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Explain What Coroprate Social Responsibility Is And Its Effect On Globalisation

1076 words - 4 pages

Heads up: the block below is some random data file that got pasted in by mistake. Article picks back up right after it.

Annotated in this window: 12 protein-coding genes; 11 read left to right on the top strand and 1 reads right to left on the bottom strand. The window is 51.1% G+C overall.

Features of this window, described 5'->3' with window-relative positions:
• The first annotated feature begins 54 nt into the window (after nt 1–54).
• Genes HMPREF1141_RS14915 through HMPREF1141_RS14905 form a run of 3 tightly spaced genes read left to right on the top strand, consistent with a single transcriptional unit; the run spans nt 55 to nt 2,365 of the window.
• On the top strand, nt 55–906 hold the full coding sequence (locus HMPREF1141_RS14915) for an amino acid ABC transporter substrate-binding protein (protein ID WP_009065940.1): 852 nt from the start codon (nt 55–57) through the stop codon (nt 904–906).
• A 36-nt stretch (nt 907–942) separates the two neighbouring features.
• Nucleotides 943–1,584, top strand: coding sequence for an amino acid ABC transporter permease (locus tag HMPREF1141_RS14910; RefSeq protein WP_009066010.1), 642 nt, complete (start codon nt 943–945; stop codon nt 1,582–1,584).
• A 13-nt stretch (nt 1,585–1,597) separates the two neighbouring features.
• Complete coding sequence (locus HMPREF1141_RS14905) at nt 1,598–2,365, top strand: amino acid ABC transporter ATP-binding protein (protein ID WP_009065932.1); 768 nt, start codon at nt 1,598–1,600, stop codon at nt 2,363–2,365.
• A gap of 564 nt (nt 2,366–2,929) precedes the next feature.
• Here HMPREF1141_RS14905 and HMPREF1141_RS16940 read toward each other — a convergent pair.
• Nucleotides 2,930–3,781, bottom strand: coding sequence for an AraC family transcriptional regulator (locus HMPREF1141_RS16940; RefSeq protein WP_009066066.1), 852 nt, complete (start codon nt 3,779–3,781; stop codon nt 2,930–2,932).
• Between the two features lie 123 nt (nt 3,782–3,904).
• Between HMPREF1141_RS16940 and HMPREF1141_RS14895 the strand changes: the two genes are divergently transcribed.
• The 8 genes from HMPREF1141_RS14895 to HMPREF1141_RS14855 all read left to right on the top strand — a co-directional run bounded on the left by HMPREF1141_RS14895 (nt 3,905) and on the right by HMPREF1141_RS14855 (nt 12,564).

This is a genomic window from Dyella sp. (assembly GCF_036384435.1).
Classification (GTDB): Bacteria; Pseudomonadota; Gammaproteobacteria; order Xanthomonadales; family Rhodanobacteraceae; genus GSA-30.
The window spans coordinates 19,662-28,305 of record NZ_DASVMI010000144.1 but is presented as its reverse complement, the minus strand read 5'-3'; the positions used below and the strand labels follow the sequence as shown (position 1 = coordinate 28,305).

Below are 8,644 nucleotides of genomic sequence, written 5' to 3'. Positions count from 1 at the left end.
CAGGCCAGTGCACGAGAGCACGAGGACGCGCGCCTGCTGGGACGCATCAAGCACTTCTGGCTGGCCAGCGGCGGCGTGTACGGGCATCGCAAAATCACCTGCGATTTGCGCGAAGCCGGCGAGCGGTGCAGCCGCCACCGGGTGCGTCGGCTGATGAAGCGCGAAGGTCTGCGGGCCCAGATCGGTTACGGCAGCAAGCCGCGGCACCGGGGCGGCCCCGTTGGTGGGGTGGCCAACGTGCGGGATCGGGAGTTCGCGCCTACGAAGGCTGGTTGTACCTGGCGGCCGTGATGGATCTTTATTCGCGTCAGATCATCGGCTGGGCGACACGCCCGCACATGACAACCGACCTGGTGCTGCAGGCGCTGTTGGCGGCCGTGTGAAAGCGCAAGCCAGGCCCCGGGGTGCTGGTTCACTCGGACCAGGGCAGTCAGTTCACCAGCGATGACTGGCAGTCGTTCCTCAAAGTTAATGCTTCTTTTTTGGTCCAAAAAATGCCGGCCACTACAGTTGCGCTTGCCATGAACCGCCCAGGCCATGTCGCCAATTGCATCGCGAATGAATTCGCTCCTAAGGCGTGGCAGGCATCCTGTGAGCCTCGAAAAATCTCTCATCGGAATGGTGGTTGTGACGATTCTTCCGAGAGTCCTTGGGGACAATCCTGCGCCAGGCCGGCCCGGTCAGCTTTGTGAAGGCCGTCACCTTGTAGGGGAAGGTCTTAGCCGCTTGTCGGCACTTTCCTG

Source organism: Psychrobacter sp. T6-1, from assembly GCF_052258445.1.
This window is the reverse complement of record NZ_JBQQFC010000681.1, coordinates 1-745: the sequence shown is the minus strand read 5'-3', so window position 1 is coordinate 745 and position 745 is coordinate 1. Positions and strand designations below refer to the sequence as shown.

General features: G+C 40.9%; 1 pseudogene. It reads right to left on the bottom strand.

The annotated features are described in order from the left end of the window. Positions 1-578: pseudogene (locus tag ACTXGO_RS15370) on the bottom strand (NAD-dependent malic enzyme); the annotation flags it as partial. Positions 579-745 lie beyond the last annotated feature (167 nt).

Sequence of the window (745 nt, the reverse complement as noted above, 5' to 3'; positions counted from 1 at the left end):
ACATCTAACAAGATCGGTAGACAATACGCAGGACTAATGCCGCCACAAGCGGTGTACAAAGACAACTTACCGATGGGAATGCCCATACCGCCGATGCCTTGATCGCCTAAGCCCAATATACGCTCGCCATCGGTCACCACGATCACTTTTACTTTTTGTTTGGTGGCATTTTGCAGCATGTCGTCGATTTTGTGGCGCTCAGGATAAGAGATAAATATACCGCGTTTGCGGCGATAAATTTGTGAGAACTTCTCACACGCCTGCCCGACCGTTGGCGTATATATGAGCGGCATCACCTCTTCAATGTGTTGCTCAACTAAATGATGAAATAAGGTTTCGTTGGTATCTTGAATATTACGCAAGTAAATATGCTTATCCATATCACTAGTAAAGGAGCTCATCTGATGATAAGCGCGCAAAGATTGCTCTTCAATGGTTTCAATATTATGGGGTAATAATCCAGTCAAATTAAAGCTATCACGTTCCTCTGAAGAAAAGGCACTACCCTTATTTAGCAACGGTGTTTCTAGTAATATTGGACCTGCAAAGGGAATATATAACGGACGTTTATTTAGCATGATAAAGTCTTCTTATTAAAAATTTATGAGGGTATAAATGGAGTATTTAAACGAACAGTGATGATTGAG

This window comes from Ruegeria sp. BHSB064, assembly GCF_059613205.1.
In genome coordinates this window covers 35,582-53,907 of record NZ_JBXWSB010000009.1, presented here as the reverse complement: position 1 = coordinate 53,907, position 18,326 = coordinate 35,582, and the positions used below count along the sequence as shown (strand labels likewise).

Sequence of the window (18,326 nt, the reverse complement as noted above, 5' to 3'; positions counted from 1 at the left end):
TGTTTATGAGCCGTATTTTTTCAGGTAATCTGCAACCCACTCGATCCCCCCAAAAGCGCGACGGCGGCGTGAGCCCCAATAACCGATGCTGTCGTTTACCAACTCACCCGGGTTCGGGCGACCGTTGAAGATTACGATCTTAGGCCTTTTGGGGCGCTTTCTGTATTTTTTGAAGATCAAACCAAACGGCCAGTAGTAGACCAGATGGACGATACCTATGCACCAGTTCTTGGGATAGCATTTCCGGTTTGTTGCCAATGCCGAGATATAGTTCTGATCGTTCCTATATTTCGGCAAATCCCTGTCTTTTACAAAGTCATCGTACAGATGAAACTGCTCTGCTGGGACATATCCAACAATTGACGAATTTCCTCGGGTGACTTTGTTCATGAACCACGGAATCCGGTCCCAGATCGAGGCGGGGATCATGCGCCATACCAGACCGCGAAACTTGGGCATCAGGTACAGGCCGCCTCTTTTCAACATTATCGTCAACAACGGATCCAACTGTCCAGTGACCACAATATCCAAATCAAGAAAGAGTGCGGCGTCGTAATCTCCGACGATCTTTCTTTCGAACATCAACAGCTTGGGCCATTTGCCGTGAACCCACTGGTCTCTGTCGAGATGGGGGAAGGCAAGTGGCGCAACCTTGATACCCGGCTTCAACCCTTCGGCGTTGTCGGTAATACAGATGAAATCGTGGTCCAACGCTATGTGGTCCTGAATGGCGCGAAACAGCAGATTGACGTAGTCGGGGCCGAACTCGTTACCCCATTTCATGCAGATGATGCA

CORPORATE SOCIAL RESPONSIBILITYGlobalisation of the world economy is underway, and various groups, including national governments, multinational corporations and international organisations such as the World Trade Organisation, are promoting this. However, globalisation should not be detrimental to the welfare of society.As we have moved into the global market, there is an abundant supply of labour. Capital and free trade have expanded the possibilities. Some industries e.g. textiles, have moved from country to country seeking the lowest labour costs and highest profits. Firms operating in developing countries are often criticised for failing to be socially responsible in their operations (e.g. Nike & Gap were exposed as operating factories with sweatshop conditions) and this has lead to the development of Corporate Social Responsibility.According to Certo (2002) "Corporate Social Responsibility (CSR) is the managerial obligation to take action that protects and improves both the welfare of society as a whole and the interests of the organisation".The most publicised areas in which businesses can act to protect and improve the welfare of society are: urban affairs, consumer affairs, environmental affairs and employment practice affairs. Companies are beginning to recognise that improving their impacts and addressing wider social and environmental problems will be crucial in securing their long-term success.There are various arguments associated with businesses role in society, some of which are as follows:The Role of Business in Society1.Carr (1996): Pure profit making view- Economic CSR. Business has a lower ethical standards than society. Their only social responsibility is to obey the law.2.Friedman (1962): Constrained profit making view- Business should maximise shareholder wealth, obey the law and be ethical3.Freeman (2001): Socially aware view- Ethical CSR. Firm should be sensitive to potential harms of its actions on various stakeholder groups4.Carroll (2001): Community service view- Altruistic CSR. Businesses must use their resources for social good.Drivers to CSRIn a general context, the three main drivers for commitment to CSR are:1.Performance: CSR is seen as an instrument to achieve objectives in relation to profitability, ROI & sales volume2.Stakeholders: Social responsibilities are adopted in order to conform to norms and defined appropriate behaviour3.Value: Businesses are self motivated regardless of pressure calling for CSR initiativesIn a multinational context the primary drivers for CSR are the need for companies to protect and build their reputation and to manage risk across countries, cultures and socio-political situations. For example: Shell lost market share in Germany when consumers were persuaded that their activities would harm the environment. Pryce (2002), states that such examples are often dismissed as media sensationalism but that they have forced CSR to become a major business issue.Implementation...

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